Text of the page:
Sarah Foster, Chief Revenue Officer of Grey Parrot, moderated the panel, emphasising the urgent need for detailed waste data to meet the increasing demands of the sector.
She said: “Currently, we measure less than 1% of the waste we process, which means we are not fully aware of what’s in the remaining 99%.”
This signifies the need for better data capture to make informed decisions. What is in our waste influences policy, operations, trade, and even consumer behaviour, she said.
Currently, we measure less than 1% of the waste we process, which means we are not fully aware of what’s in the remaining 99%
The panellists, representing various expertise areas, discussed the transformative impact of AI on waste analysis and its implications for operations, regulation, and behaviour change.
Claire Shrewsbury, Director of Insights and Innovation at WRAP, highlighted the critical role of AI in enhancing data granularity. This data can significantly influence policy-making, operational decisions, and consumer behaviour.
AI-driven waste sorting and data collection are proving pivotal in boosting recycling rates and shaping Extended Producer Responsibility (EPR) initiatives.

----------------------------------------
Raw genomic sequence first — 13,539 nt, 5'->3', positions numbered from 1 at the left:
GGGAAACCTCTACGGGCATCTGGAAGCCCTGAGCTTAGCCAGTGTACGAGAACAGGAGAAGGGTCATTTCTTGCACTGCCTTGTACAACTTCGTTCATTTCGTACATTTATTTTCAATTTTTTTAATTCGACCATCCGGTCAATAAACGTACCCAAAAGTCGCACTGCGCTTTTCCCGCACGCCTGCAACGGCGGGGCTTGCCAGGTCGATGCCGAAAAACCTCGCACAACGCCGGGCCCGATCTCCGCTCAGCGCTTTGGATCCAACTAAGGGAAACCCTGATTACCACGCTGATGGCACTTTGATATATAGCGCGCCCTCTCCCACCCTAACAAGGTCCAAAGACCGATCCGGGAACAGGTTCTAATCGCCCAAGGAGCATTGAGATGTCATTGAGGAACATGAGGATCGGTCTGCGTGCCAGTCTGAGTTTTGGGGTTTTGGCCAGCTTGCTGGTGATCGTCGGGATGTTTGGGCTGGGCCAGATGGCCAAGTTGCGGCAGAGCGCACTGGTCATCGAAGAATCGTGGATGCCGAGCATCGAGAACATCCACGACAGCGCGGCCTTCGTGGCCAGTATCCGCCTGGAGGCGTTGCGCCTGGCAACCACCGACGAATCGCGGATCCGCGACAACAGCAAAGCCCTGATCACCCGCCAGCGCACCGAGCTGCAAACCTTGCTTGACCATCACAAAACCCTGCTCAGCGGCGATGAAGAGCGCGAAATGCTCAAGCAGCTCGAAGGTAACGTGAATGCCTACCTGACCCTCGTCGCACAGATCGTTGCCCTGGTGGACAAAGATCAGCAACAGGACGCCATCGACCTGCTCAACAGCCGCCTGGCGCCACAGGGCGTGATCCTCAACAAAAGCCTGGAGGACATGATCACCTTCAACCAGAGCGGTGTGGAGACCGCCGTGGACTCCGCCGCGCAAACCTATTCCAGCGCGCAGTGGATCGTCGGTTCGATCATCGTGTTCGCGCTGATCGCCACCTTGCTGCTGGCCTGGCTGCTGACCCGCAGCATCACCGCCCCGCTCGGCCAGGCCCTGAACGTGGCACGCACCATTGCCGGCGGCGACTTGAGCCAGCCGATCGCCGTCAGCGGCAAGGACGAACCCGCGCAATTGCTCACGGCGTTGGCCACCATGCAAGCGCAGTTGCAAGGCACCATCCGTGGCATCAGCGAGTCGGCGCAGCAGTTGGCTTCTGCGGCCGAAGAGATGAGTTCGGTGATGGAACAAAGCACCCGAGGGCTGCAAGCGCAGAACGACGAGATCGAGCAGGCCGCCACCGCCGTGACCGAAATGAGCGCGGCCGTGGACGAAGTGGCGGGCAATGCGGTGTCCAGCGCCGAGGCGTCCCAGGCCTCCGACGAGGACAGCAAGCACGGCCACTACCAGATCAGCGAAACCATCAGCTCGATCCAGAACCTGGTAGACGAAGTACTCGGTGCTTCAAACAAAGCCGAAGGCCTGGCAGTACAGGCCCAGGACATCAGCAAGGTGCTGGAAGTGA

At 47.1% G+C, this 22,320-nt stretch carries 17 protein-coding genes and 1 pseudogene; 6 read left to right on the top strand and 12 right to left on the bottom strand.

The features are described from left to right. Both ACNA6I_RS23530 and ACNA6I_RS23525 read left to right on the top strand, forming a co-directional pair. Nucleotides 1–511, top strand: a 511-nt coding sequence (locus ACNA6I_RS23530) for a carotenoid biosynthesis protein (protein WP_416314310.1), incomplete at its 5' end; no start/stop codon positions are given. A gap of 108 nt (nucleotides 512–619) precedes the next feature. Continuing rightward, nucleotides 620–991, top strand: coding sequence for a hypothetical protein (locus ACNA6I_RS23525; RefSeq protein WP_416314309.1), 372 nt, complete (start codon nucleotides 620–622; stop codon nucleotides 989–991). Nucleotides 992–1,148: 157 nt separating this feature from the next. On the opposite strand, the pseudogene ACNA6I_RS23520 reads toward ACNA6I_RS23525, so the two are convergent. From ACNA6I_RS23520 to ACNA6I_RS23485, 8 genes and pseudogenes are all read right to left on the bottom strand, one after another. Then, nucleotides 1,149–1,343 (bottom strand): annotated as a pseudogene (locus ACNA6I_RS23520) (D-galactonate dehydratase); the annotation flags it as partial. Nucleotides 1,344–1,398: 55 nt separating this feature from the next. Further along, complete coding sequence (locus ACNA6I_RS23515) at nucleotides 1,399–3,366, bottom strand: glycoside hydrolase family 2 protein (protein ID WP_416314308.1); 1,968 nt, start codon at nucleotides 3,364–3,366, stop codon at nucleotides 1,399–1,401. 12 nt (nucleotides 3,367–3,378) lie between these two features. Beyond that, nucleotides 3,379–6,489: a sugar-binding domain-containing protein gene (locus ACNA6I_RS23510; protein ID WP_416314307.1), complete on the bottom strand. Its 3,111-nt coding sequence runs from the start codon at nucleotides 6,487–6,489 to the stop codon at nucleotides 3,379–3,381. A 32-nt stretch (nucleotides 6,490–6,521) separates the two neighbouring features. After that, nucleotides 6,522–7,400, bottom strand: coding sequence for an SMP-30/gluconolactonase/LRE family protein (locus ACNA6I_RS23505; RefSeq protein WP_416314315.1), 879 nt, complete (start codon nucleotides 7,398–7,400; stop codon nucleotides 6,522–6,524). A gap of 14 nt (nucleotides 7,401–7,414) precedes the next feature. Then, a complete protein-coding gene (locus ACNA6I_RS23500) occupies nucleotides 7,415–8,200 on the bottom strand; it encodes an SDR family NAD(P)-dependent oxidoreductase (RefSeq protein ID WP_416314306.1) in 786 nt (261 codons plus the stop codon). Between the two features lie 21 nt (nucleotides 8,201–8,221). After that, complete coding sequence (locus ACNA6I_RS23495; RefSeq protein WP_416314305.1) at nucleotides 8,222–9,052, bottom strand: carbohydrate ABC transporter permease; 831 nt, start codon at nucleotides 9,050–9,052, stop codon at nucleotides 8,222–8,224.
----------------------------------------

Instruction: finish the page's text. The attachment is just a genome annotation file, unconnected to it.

Jonathan Caesar, Senior Technical Plant Engineer at SUEZ, delved into the operational benefits of AI in plant engineering.
AI technologies provide continuous monitoring and optimization of mechanical treatment processes, a leap from traditional methods reliant on manual sampling and subjective judgment. This shift ensures more efficient, accurate, and dynamic operation adjustments.
Patrick Brighty, Recycling Policy Advisor at the Environmental Services Association, addressed the relevance of AI from a policy and regulatory standpoint.
With new regulations demanding more frequent and diverse material sampling, AI emerges as a key tool to manage the increased burden and support the effective distribution of EPR payments.
The panel collectively underscored the significance of AI in driving the circular economy forward. By enabling more accurate and comprehensive waste data analysis, AI technologies are not only reshaping operations and compliance but also influencing global behaviour towards more sustainable waste management practices.